My Daily Journal from England - Day 5
Many feel like golf courses are many times defined by their greens. Whether that is completely or singularly valid or not, this is not for me to decide. But in the case of today's course, Royal Cinque Ports (Deal), the greens and their integrated surrounds certainly played a huge part in the dynamic identity of the course. At Deal, the green complexes and surfaces were amazingly varied...bold at times and some of the most naturally gorgeous contouring you will see anywhere. I've tried to capture some of the green contours in photos (herewith)...with some luck and also some unfortunate washouts...sorry! Subtlety is sometimes quite difficult to capture.
Gorgeous contours on the 16th green.
The 16th…what an amazing green complex.
Though debatable, I favored Sandwich (RSG) by a moderate margin over Deal, but it should not be misinterpreted that Cinque Ports is in any way an inferior experience. In fact, set so uniquely as a neighbor to Royal St. George's, one might be hard pressed to find a better pair of adjacent links, period. I think if I were to return here again to play both courses, I would be completely contented. Both inspire great shot making… both take advantage of dramatic landforms… both possess just the right amount of “quirk”… they’re strategically well bunkered and the greens (collectively) are some of the best in the world.
Shot of approach and green at the 12th. We joked that you could play “skee ball” on that left bank.
The bold fairway contours here can give the ball quite a ride.
Our group favored the short par four 6th hole today… it proved drivable by at least one player from 326 yards… and immensely fun for the rest. A small, plateau green sets into a dune with a steep, shaved slope in front and requires immense creativity to solve successfully. Approaches are mostly short, delicate pitches to the elevated green platform….but they are devilishly treacherous. I was also fond of the par five 3rd, with its amazing punch bowl green site… as well as the dramatic and beautiful back-to-back par 4’s in #16 & 17. Of course I liked them… I birdied them both! They’re both just the sort of holes I enjoy playing the most, with their dramatically rolling fairway contours and obscured targets. I guess I just fancy the odd holes that some might hate!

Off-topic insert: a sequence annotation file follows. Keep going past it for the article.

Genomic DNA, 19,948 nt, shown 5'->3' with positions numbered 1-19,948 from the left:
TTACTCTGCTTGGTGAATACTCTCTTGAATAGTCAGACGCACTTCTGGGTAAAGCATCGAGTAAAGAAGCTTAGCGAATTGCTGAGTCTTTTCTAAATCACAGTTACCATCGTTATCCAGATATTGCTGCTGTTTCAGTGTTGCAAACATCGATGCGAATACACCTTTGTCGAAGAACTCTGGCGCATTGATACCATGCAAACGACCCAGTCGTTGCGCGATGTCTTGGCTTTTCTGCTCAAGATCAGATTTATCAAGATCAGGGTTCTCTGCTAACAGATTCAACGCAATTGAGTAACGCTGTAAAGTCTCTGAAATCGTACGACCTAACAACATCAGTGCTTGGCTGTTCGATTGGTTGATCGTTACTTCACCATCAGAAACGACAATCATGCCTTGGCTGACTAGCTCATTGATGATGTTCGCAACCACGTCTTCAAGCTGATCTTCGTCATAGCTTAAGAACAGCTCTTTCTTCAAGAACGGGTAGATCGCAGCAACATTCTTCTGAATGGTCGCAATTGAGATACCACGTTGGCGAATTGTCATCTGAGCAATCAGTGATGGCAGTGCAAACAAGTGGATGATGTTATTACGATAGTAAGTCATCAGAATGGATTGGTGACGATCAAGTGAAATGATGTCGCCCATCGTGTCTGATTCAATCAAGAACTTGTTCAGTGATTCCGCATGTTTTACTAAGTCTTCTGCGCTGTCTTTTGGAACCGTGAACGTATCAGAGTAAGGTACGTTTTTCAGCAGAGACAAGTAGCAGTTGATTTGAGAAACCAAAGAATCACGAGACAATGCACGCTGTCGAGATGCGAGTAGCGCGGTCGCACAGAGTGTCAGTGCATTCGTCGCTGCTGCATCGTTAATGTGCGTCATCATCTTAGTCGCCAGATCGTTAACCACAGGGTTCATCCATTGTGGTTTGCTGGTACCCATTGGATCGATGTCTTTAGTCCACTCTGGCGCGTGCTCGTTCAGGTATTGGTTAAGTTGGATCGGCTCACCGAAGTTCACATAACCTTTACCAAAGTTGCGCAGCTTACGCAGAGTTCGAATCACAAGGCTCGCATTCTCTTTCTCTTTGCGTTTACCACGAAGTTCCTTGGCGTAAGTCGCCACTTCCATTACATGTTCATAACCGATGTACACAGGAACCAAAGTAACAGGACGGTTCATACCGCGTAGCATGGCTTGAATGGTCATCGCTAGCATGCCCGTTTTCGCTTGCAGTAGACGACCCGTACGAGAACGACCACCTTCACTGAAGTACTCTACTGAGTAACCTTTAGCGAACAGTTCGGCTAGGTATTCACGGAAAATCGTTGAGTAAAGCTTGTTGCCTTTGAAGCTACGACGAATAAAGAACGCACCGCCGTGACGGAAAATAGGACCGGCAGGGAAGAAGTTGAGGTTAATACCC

The punchbowl green at the par-five 3rd.
In the evening we were treated to an elegant and unforgettable closing dinner at historic Leeds Castle… where we enjoyed a guided tour, fine cuisine and wine and then bid farewell to all of our architecture comrades, both new and old. The next study tour will be held in 2018 in Australia.
Dinner in Leeds Castle Leeds Castle
Now…. although this formal tour has now ended, I’m excited to say that yet another tour is beginning. This 5-day “extension” will set off tomorrow at Herbert Fowler’s Walton Heath. I’ll be joined by fellow architect, Richard Mandell as we take in yet more of the very best heathland and links courses to be offered in England.
A.W. Tillinghast , Architectural Study Tour , ASGCA , Bunkers , Classic Courses , Course Design , Design Elements , Donald Ross , Enjoyable Golf , European Courses , Golf & Travel , Golf and the Landscape , Golf Course Architecture , Golf Course Improvements , Golfing Destinations , H.S. Colt , Heather and gorse , Heathland Golf , James Braid , Links Golf , Renovation and Restoration , Royal Cinque Ports , Royal St. Georges , Short Par Fours , St. Enodoc , Strategic golf , Sunningdale , Surrey , Swinley Forest , The Berkshire , Tom Dunn , Tom Simpson , Walton Heath , Willie Park, Jr. ,
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